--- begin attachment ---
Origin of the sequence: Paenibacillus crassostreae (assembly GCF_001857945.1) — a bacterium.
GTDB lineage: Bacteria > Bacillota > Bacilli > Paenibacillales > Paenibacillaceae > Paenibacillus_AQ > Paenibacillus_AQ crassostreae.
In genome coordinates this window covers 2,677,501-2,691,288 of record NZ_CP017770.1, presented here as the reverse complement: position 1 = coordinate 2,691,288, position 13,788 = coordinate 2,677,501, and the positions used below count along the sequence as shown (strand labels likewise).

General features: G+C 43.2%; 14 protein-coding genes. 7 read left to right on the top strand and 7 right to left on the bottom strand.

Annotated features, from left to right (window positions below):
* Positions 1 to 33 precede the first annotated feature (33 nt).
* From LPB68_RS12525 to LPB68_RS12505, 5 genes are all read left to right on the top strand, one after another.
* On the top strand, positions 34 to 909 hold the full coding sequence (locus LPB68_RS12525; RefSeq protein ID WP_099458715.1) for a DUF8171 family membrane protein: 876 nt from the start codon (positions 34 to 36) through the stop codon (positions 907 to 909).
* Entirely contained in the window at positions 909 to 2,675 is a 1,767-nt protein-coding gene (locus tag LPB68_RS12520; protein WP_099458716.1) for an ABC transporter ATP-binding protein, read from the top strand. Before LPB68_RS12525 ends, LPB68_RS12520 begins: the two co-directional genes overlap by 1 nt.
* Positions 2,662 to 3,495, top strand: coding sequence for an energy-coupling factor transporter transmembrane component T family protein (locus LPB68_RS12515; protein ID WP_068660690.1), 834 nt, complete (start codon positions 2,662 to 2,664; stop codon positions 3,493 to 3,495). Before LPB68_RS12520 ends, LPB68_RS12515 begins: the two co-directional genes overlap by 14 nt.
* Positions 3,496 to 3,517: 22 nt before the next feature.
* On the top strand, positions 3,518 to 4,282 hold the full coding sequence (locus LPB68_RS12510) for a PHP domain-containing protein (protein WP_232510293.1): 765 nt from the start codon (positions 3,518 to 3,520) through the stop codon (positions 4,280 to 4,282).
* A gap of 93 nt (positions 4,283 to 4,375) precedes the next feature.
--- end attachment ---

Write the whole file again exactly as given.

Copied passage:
Origin of the sequence: Paenibacillus crassostreae (assembly GCF_001857945.1) — a bacterium.
GTDB lineage: Bacteria > Bacillota > Bacilli > Paenibacillales > Paenibacillaceae > Paenibacillus_AQ > Paenibacillus_AQ crassostreae.
In genome coordinates this window covers 2,677,501-2,691,288 of record NZ_CP017770.1, presented here as the reverse complement: position 1 = coordinate 2,691,288, position 13,788 = coordinate 2,677,501, and the positions used below count along the sequence as shown (strand labels likewise).

General features: G+C 43.2%; 14 protein-coding genes. 7 read left to right on the top strand and 7 right to left on the bottom strand.

Annotated features, from left to right (window positions below):
* Positions 1 to 33 precede the first annotated feature (33 nt).
* From LPB68_RS12525 to LPB68_RS12505, 5 genes are all read left to right on the top strand, one after another.
* On the top strand, positions 34 to 909 hold the full coding sequence (locus LPB68_RS12525; RefSeq protein ID WP_099458715.1) for a DUF8171 family membrane protein: 876 nt from the start codon (positions 34 to 36) through the stop codon (positions 907 to 909).
* Entirely contained in the window at positions 909 to 2,675 is a 1,767-nt protein-coding gene (locus tag LPB68_RS12520; protein WP_099458716.1) for an ABC transporter ATP-binding protein, read from the top strand. Before LPB68_RS12525 ends, LPB68_RS12520 begins: the two co-directional genes overlap by 1 nt.
* Positions 2,662 to 3,495, top strand: coding sequence for an energy-coupling factor transporter transmembrane component T family protein (locus LPB68_RS12515; protein ID WP_068660690.1), 834 nt, complete (start codon positions 2,662 to 2,664; stop codon positions 3,493 to 3,495). Before LPB68_RS12520 ends, LPB68_RS12515 begins: the two co-directional genes overlap by 14 nt.
* Positions 3,496 to 3,517: 22 nt before the next feature.
* On the top strand, positions 3,518 to 4,282 hold the full coding sequence (locus LPB68_RS12510) for a PHP domain-containing protein (protein WP_232510293.1): 765 nt from the start codon (positions 3,518 to 3,520) through the stop codon (positions 4,280 to 4,282).
* A gap of 93 nt (positions 4,283 to 4,375) precedes the next feature.